And although it is considered somewhat unmanly for a man who is not a hippy to be too concerned about his hair --except when the spectre of baldness arises-- a lot of men can get permission to care about it on the grounds that women care about men's hair. Hair Club for men, etc.

Tonsure --Latin for "shearing"-- is a religious rite in which all or part of the hair is shaved. Western monks have done it for a long time and it used to be part of initiation into the priesthood. It takes several forms and its history in the West is very conjectural but some say that a shaved head was characteristic of slaves, as opposed to free men.

Christian history is full of passionate opinions about beards. Clearly this is hot-button stuff.

Buddhist monks do a total head shave. It is clearly a kind of sacrifice of power or status for the sake of inclusion in a sacred group. Which, of course, gives you a new kind of status and power!

The other place that it occurs now is the military. My guess would be that it started, at least in America, during World War I. God knows that the generals in the Civil War were hairy as apes.
But nowadays, what image is more classically masculine than a tonsured Marine with the characteristic "high and tight"? 

There is something about the visible control of hair, especially on the head and face, which marks a man as being a certain kind of man, a man familiar with discipline, and one which includes freely chosen self-discipline.

For the soldier, this submission to authority, to a code and to a group, actually increases his masculine potency. When a raw kid joins the Marines, for example, and then comes home later on with his strict self-control and his polite treatment of elders as "sir" and "ma'am", no one takes this for weakness. It is a proud discipline that confidently contains lethality.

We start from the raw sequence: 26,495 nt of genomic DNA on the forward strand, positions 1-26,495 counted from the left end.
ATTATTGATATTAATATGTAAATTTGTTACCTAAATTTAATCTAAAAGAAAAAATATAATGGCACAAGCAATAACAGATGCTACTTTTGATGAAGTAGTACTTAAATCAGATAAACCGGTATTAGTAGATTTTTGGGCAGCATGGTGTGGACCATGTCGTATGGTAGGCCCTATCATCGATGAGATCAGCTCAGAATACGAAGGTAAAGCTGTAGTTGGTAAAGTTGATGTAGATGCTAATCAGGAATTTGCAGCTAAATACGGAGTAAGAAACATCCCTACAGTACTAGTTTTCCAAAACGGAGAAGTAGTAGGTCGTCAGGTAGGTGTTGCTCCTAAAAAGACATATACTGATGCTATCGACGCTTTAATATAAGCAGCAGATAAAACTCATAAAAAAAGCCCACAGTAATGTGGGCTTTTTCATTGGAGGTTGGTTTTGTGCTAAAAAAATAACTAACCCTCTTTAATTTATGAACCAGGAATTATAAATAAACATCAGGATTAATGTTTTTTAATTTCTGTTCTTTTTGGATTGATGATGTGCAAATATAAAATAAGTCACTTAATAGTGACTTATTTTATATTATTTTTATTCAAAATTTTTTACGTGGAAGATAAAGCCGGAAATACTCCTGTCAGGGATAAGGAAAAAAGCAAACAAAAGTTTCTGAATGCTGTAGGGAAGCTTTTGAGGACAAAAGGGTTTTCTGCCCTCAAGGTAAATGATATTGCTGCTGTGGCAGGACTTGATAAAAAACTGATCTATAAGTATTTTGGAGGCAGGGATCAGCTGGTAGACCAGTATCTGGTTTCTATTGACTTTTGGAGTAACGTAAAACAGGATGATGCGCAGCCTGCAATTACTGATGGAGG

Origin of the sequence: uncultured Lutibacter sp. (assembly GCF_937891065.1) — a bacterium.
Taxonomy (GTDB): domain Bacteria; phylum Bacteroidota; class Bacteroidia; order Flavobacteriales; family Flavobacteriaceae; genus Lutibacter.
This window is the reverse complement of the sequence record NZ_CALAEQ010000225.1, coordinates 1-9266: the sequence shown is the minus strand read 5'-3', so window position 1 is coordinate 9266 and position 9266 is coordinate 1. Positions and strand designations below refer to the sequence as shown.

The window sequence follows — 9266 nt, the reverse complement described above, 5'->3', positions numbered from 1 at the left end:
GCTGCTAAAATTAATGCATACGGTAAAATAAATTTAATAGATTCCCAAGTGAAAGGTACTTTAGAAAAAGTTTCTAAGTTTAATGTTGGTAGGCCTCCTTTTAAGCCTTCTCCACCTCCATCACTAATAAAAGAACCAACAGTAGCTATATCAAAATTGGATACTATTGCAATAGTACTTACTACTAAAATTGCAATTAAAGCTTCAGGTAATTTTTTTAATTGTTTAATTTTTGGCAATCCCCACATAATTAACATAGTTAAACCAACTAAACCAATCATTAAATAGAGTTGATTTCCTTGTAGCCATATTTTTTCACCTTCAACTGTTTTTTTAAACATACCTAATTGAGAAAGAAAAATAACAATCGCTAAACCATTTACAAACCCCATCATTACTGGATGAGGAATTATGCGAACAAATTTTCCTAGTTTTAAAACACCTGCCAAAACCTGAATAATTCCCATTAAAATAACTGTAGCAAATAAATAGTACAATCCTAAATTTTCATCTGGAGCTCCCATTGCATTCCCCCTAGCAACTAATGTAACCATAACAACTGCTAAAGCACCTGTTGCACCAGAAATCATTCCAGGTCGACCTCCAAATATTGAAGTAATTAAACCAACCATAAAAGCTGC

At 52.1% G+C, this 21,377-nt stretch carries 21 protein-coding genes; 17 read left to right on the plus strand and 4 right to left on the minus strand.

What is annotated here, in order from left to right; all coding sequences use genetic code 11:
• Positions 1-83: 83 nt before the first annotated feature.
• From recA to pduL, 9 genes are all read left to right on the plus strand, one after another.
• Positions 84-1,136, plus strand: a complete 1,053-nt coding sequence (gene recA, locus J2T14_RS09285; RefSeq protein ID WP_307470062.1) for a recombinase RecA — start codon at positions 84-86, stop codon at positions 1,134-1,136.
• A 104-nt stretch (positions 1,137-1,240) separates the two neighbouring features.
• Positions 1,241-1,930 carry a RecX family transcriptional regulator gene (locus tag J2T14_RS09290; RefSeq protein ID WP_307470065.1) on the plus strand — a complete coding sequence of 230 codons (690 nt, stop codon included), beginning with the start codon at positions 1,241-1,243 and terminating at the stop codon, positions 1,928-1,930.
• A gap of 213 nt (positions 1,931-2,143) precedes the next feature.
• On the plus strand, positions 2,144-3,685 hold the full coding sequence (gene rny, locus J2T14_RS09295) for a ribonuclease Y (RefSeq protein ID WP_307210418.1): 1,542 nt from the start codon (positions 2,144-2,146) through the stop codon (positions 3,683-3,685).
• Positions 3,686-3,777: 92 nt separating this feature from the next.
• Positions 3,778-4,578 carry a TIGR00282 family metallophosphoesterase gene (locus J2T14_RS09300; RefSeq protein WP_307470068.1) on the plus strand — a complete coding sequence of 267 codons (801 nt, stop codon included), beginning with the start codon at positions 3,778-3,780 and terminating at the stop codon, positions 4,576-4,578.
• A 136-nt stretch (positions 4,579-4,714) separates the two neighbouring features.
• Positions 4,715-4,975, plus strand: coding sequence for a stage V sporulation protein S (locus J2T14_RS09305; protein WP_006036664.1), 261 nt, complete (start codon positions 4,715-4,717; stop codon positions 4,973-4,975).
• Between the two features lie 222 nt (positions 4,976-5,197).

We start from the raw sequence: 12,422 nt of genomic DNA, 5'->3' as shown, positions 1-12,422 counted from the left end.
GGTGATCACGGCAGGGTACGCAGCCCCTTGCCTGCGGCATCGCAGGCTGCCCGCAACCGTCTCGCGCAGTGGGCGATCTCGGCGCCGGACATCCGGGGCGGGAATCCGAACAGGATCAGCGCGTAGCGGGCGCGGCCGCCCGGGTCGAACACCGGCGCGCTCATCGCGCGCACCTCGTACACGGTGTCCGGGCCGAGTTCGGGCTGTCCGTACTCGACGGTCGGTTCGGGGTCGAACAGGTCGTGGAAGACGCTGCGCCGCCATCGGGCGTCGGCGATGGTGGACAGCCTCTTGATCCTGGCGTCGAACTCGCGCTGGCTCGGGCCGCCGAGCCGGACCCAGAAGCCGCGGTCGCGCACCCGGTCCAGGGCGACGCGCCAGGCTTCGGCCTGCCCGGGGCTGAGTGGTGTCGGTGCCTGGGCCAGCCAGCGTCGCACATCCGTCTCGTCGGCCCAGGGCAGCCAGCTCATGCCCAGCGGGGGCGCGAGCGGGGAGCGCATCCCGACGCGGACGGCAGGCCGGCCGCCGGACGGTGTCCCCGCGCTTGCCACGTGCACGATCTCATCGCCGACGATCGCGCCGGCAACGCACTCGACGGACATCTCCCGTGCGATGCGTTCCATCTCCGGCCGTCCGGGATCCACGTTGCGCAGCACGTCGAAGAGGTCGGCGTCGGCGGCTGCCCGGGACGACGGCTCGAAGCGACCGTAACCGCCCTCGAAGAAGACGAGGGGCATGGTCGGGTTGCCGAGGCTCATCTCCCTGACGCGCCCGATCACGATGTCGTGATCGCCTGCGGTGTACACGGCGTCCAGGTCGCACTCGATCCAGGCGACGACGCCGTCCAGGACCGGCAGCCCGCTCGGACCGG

For the monk, it is more complex. He is opting out of the archetypal male tasks of sex and violence on the concrete plane and through discipline is  risking a more feminine style --affiliative-- in order to recreate the male task on a supposedly higher plane: his procreation, his protection and his provisioning are in the realm of the God. How he cuts his hair says something about that.

Back to my original image, I "get" the sexual energy created between a dominant furry man and submitting shaved man.  It may be an echo of perhaps the fundamental form of homosexual connection, the erastes/eromenos bond. If the submitting male is, like the guy in the picture, clearly not a boy, the shaving is it is nowadays in our culture for bodybuilders...that by divesting himself of his masculine fur, he both signals submission and makes it all the clearer, with the unobstructed view, that he is a powerful male. Men, as opposed to women, are supposed to be simple. That may be true, but they are not really as simple as we're led to believe.

For myself, I like a combo of tonsure and fur. If I may recall discreetly, it used to really ring my bell when B, a fella with some natural fur in the right places, would get a short haircut. To me, the best of both ends of the masculine archetype of hair.